The Greek island of Corfu is known internationally for its unique kumquat liqueur.
When visiting the Greek island of Corfu and wandering around the picturesque little roads of the old town, you are likely to see a variety of bottles containing the orange liquid.
Locals simply call it kumquat, and it is the local spirit that has become a trademark of the island.
Several distilleries produce the liqueur, but many other culinary products use this fruit as the main ingredient, as well.
Corfu is famous for its kumquat liqueur
The tiny orange fruit is originally from China and South Japan. In Asian countries, they also use the kumquat as bonsai, and it is sometimes given as a gift as a symbol of good luck.
The meaning of the term is “golden fruit,” and it was introduced on the island of Corfu by an English agronomist in 1860. Since that time, the kumquat has become one of the main agricultural products of the island.
The tree, also known as the Marumi kumquat, produces a small, round or oval-shaped, golden-yellow fruit with a sweet peel. The pulp, however, is rather bitter and is mainly used as an ingredient for spoon sweets, marmalade, and jelly although it is possible to eat the kumquat raw.
The color of the beverage determines whether the liqueur has been made from the rind or from the fruit itself. If the color is bright orange, then it has been made only with the skin.
It is very sweet in taste and extremely fragrant, as well. As it is also quite strong in taste, it is the preferred option for making cocktails as well as for adding flavor to creams and puddings among other desserts.
The white liqueur, instead, is considerably less sweet; locals usually serve it after meals the same way they serve ouzo, tsikoudia, and tsipouro in other parts of Greece.
On Corfu, many local companies produce a variety of delicacies from the fruit, such as kumquat syrup (ideal as a topping on Greek yogurt) and marmalade, and it is even used in cookies.
The History of Corfu Island
Corfu is one of Greece’s most beautiful and storied islands. It shares its name with its most populous city, Corfu, which also serves as the capital of the Ionian island archipelago along the coast of the Ionian Sea.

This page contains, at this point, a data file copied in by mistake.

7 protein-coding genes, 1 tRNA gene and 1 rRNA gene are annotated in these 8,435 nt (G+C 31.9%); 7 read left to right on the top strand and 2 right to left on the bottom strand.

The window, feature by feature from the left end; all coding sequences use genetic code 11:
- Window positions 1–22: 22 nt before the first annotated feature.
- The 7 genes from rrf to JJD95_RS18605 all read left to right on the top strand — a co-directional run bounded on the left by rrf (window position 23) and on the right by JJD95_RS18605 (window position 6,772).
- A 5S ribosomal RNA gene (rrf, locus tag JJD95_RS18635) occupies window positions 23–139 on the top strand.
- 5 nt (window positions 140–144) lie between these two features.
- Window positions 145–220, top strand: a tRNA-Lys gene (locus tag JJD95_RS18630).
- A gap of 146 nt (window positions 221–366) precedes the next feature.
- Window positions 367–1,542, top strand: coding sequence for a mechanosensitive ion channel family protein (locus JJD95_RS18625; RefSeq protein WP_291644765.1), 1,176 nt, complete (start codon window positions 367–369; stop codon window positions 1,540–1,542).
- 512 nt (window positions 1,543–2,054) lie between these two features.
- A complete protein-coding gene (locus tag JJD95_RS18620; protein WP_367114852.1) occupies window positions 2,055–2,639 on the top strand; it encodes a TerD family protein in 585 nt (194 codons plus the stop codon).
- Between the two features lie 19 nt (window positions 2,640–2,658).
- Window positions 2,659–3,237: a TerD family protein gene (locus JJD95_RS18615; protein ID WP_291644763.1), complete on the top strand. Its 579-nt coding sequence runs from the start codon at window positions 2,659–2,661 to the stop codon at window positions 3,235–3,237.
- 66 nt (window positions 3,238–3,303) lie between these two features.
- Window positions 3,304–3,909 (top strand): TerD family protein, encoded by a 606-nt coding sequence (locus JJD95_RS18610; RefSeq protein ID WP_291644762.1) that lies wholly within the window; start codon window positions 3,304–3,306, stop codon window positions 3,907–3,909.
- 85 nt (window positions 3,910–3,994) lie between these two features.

Corfu is a must-visit for anyone looking to experience Greek island life. Its breathtaking scenery, mountain ranges, and beaches are amongst the most memorable in the country, and its blend of cultural histories and influences, ranging from French and English to Venetian and, of course, Greek, will provide you with a unique understanding of how the culture of the Ionian islands developed.
Corfu’s history can be traced back all the way to Ancient Greece and Greek mythology. Corfu is known as Kerkyra in Greek, a name derived from the nymph Korkira. In Greek mythology, Poseidon, the Greek god of the sea, falls in love with Korkira, kidnaps her, and hides her away on the island that now bears her name.
The myth claims that Poseidon and Korkira gave birth to a line of people who became known as the Phaeacians. Corfu later made an important appearance in another notable myth. On Odysseus’ journey back to Ithaca, he becomes shipwrecked and washed up on the shores of Corfu, where the Phaeacians help him continue on his return journey home.
It’s no coincidence that Corfu features prominently in the world of ancient Greek mythology. There’s archaeological evidence that shows the island had developed human communities all the way back to the Paleolithic era. In fact, people were living on Corfu before it even became an island. The sea that encircles Corfu was only a lake until the most recent Ice Age caused the sea level to rise between 10,000 to 8,000 BC.